The Washington PostDemocracy Dies in Darkness

20 numbers that explain how mad we get for March Madness

Florida Gators forward Dorian Finney-Smith (10) goes up for a dunk during Florida’s victory over Kentucky in the SEC tournament championship game. (Paul Abell/ USA TODAY Sports)
Placeholder while article actions load

The NCAA men’s basketball tournament officially kicks off today! It’s that glorious time of year when a considerable chunk of this country grinds to a halt so we can watch a bunch of unpaid teenagers play basketball while we loudly announce the status of our brackets every five minutes until the entire thing ends. It truly is a wonderful time.

Here are some numbers that explain just how big the Big Dance really is:

64: Number of teams in the tournament as the first round gets underway Thursday.

49 million: The video live streams watched during last year’s tournament across all digital platforms, per Turner Sports.

207: Percentage increase in the hours of live video streaming watched during the tournament last year (up to 14 million hours) over the year before, according to Turner.

15.2 million: Average viewers watching the Final Four on television last year, the highest ratings since 2005.

16.3 million: Comments on social media during the tournament last year, Turner says.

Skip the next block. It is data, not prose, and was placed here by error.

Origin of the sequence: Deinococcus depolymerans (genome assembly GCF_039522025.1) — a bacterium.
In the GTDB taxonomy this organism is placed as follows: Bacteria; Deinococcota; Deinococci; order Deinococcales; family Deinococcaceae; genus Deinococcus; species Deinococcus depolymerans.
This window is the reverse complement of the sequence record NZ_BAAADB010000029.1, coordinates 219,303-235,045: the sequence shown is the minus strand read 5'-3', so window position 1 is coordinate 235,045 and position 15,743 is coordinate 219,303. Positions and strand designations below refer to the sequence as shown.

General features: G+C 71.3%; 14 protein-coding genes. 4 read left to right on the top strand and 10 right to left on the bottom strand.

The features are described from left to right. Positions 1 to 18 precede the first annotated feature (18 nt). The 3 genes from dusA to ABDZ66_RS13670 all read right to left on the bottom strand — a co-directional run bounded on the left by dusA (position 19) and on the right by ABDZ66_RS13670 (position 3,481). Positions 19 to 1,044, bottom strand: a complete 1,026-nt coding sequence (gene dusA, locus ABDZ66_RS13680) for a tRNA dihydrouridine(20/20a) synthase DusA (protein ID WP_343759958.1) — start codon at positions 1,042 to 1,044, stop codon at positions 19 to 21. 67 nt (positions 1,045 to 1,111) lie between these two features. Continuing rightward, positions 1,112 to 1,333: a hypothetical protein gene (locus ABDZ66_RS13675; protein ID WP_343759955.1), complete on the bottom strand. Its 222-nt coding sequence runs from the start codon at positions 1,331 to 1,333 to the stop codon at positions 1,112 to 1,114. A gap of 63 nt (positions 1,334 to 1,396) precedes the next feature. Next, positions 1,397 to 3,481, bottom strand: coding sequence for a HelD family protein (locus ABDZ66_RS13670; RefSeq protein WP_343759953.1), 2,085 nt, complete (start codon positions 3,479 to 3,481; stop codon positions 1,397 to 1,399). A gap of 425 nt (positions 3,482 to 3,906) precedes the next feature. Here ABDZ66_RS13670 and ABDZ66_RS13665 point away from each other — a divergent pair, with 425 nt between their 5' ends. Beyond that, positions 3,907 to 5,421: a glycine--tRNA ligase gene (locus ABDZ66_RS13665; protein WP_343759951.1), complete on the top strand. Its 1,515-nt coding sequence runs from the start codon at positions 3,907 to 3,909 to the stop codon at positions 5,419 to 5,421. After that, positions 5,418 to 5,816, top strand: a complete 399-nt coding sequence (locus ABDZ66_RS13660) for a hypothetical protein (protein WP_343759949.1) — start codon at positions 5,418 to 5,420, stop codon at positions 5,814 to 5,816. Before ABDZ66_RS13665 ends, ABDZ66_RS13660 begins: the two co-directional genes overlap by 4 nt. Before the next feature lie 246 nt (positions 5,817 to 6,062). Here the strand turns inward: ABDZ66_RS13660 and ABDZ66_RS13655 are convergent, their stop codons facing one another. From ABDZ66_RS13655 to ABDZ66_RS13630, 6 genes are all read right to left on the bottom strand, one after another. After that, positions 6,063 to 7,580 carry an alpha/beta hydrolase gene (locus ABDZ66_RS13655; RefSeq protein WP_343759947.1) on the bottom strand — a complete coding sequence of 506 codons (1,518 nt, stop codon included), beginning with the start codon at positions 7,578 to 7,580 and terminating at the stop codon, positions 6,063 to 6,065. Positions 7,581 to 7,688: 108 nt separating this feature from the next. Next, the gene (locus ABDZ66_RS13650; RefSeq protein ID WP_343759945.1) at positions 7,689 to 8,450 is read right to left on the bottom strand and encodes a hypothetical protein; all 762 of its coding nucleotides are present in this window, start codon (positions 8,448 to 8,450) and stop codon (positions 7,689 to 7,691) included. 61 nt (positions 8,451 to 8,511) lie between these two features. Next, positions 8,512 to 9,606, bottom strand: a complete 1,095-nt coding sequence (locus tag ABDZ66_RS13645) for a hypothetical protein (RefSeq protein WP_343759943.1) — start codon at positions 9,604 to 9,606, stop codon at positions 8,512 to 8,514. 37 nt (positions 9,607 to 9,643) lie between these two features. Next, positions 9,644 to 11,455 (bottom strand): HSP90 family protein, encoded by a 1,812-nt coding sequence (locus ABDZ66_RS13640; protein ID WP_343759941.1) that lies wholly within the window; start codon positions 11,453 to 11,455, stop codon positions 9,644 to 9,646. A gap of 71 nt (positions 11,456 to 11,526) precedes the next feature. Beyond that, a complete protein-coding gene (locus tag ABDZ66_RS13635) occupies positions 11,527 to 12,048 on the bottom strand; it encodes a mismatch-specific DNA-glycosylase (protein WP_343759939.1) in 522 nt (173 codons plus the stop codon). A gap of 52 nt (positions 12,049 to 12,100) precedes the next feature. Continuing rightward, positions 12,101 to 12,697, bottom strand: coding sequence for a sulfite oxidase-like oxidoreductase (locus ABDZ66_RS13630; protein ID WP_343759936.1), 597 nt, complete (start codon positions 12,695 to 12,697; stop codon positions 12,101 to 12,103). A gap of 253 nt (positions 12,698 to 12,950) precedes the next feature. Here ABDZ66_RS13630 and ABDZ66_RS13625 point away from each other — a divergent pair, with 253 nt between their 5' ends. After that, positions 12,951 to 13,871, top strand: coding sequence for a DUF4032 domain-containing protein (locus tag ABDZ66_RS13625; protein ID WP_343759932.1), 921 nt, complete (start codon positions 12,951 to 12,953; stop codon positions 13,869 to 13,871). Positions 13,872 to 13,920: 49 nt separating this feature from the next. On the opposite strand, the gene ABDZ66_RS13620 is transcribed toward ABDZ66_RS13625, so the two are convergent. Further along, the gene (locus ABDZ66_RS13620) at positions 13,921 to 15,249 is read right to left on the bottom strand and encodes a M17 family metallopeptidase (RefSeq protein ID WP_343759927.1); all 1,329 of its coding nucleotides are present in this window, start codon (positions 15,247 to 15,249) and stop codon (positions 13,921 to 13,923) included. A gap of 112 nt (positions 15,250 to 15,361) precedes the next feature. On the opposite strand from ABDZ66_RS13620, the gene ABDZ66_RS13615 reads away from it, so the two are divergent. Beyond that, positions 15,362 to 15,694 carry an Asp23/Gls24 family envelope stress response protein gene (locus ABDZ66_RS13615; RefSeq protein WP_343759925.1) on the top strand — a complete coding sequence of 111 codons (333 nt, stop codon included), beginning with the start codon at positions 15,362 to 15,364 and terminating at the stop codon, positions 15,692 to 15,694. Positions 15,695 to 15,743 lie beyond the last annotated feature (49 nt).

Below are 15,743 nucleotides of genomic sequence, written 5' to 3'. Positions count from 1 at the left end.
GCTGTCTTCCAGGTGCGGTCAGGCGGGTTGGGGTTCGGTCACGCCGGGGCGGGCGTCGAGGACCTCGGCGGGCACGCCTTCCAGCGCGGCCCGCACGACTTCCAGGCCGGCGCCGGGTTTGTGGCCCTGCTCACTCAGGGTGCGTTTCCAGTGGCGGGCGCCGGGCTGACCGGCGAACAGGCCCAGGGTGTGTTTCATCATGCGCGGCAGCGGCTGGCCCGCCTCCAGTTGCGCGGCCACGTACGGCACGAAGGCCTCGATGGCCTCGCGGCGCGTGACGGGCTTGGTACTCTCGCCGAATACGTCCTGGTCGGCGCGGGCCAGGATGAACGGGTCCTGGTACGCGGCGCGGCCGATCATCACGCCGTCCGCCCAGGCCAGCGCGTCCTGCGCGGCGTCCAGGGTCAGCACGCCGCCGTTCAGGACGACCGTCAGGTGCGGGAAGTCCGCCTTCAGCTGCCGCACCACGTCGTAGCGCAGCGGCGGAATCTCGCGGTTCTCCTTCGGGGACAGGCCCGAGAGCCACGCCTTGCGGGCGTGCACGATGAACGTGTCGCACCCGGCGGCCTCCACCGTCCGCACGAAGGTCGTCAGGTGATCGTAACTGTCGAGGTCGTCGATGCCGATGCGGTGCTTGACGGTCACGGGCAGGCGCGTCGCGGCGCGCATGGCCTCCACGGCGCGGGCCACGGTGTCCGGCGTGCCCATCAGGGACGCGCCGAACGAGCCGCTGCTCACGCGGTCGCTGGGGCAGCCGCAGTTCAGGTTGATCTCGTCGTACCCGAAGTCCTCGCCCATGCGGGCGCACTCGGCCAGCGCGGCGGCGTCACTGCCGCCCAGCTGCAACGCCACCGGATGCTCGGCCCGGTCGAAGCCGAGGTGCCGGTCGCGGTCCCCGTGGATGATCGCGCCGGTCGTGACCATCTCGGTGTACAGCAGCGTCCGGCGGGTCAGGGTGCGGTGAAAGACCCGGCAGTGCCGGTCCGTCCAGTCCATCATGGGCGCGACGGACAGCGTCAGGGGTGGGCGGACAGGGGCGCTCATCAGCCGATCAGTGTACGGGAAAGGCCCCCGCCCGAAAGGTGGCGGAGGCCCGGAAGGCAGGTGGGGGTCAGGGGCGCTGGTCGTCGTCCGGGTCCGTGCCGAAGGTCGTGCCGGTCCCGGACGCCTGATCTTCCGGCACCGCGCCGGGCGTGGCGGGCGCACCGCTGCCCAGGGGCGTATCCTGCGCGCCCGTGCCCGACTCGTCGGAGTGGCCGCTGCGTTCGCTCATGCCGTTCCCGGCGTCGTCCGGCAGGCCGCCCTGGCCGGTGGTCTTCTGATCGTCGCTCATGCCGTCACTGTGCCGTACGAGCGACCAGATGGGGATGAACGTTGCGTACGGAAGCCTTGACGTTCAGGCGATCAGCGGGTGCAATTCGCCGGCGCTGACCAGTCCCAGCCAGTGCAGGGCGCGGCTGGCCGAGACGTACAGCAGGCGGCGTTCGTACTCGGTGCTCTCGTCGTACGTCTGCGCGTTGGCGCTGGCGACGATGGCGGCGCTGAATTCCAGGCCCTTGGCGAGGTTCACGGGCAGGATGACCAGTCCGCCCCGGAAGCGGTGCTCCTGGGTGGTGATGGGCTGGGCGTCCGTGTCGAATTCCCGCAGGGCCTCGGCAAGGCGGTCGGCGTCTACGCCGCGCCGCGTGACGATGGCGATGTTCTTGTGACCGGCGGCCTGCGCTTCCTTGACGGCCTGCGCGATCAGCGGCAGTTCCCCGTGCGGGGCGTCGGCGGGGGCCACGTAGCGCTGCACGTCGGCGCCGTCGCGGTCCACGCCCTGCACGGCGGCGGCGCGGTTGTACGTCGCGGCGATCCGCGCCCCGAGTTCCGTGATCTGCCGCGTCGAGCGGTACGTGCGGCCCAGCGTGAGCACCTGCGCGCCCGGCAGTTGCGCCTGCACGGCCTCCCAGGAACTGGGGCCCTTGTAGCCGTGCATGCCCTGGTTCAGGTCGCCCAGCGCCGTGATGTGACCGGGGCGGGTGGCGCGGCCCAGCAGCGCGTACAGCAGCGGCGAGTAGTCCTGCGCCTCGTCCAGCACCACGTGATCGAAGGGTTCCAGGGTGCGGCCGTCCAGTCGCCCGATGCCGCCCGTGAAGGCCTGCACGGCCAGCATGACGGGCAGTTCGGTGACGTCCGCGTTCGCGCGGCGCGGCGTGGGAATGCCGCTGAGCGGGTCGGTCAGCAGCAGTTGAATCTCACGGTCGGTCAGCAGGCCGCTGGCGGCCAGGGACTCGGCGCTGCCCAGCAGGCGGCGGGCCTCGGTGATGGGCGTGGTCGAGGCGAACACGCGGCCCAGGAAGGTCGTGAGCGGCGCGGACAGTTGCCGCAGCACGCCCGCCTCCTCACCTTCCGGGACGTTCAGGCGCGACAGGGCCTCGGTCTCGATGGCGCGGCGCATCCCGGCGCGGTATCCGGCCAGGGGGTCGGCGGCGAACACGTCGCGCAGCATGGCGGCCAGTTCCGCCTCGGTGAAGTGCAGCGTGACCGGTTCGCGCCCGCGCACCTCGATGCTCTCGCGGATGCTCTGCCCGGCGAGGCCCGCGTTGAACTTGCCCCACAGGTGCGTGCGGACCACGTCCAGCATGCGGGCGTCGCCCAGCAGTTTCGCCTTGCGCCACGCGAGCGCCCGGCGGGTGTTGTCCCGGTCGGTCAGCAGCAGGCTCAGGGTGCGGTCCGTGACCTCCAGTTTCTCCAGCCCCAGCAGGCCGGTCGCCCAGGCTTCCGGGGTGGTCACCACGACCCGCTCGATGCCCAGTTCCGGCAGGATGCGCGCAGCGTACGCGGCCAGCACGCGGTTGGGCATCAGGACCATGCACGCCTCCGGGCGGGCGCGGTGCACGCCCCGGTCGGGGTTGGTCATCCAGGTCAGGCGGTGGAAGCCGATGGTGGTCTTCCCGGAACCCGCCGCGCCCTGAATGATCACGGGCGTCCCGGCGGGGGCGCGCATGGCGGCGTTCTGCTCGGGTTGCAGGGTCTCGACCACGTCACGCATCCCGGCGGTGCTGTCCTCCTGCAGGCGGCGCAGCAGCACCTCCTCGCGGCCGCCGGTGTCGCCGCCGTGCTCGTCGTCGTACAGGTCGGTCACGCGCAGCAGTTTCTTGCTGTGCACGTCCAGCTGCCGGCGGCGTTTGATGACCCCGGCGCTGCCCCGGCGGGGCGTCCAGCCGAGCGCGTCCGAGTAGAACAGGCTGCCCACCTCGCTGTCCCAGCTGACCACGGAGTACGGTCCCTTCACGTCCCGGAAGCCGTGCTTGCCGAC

42: Percent of information technology professionals who said in a 2012 survey that the tournament impacted their networks.

$1.2 billion: The amount that companies will pay workers to watch a single hour of the tournament, according to a report from the firm Challenger, Gray and Christmas. (They note it could climb to as high as $1.9 billion an hour and explain their methodology here.)

75: Percent of information technology professionals who said in the 2012 survey that employees should be forbidden from watching things like the tournament during the workday.

75: Percent of managers who told OfficeTeam last year that March Madness has no impact on employee morale and productivity.

50 million: Americans expected to participate in office pools, according to a Microsoft survey in 2009.

$12 billion: Amount gambled on the tournament in 2011.

Zero: Number of times that a No. 1 seed has lost to a No. 16 seed.

$1 billion: The amount of money Warren Buffett and Quicken Loans will pay you if you pick a perfect bracket.

One in 9,223,372,036,854,775,808: The odds you randomly pick a perfect bracket, according to Jeff Bergen, a mathematician at DePaul University, and the fine print on the Buffett/Quicken Loans contest.

One in 128 billion: The odds you pick a perfect bracket if you have even a little knowledge, like that factoid about a No. 16 seed never beating a No. 1, according to Bergen.

Five: Years since President Obama correctly picked the winner (North Carolina in 2009).

Four: The seeds of both teams President Obama picked to make the title game.

Three: Number of No. 4 seeds to make the title game since seeding began in 1979 (Syracuse in 1996, Arizona in 1997 and Michigan last year).

Two: Number of No. 4 seeds that made the Final Four last year (Michigan and Syracuse).

One: Number of times in the last seven years someone filling out a bracket on got the entire first round right.

Oh, and one bonus number:

108: Days since the Florida Gators last lost a game as of Thursday. (Is it a jinx if you note that you really hope it’s not a jinx? Because I really hope that’s not a jinx.)